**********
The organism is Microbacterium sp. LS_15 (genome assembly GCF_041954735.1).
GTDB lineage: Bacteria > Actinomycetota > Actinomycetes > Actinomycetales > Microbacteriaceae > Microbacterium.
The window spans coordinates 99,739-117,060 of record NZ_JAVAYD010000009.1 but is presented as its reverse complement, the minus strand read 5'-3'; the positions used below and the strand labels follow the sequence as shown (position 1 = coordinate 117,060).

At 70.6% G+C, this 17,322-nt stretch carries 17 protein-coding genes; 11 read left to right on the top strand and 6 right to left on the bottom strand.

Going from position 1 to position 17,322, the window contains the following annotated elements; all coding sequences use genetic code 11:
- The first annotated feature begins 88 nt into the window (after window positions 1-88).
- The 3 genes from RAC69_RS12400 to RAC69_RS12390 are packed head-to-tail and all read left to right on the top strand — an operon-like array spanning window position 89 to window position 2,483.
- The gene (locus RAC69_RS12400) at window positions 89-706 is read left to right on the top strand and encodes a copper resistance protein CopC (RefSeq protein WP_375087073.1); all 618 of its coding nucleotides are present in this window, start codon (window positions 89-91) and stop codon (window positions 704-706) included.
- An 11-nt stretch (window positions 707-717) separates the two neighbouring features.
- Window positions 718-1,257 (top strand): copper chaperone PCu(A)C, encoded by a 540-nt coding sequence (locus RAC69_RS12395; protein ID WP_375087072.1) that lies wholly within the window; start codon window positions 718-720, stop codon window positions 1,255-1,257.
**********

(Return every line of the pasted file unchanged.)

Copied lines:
The organism is Microbacterium sp. LS_15 (genome assembly GCF_041954735.1).
GTDB lineage: Bacteria > Actinomycetota > Actinomycetes > Actinomycetales > Microbacteriaceae > Microbacterium.
The window spans coordinates 99,739-117,060 of record NZ_JAVAYD010000009.1 but is presented as its reverse complement, the minus strand read 5'-3'; the positions used below and the strand labels follow the sequence as shown (position 1 = coordinate 117,060).

At 70.6% G+C, this 17,322-nt stretch carries 17 protein-coding genes; 11 read left to right on the top strand and 6 right to left on the bottom strand.

Going from position 1 to position 17,322, the window contains the following annotated elements; all coding sequences use genetic code 11:
- The first annotated feature begins 88 nt into the window (after window positions 1-88).
- The 3 genes from RAC69_RS12400 to RAC69_RS12390 are packed head-to-tail and all read left to right on the top strand — an operon-like array spanning window position 89 to window position 2,483.
- The gene (locus RAC69_RS12400) at window positions 89-706 is read left to right on the top strand and encodes a copper resistance protein CopC (RefSeq protein WP_375087073.1); all 618 of its coding nucleotides are present in this window, start codon (window positions 89-91) and stop codon (window positions 704-706) included.
- An 11-nt stretch (window positions 707-717) separates the two neighbouring features.
- Window positions 718-1,257 (top strand): copper chaperone PCu(A)C, encoded by a 540-nt coding sequence (locus RAC69_RS12395; protein ID WP_375087072.1) that lies wholly within the window; start codon window positions 718-720, stop codon window positions 1,255-1,257.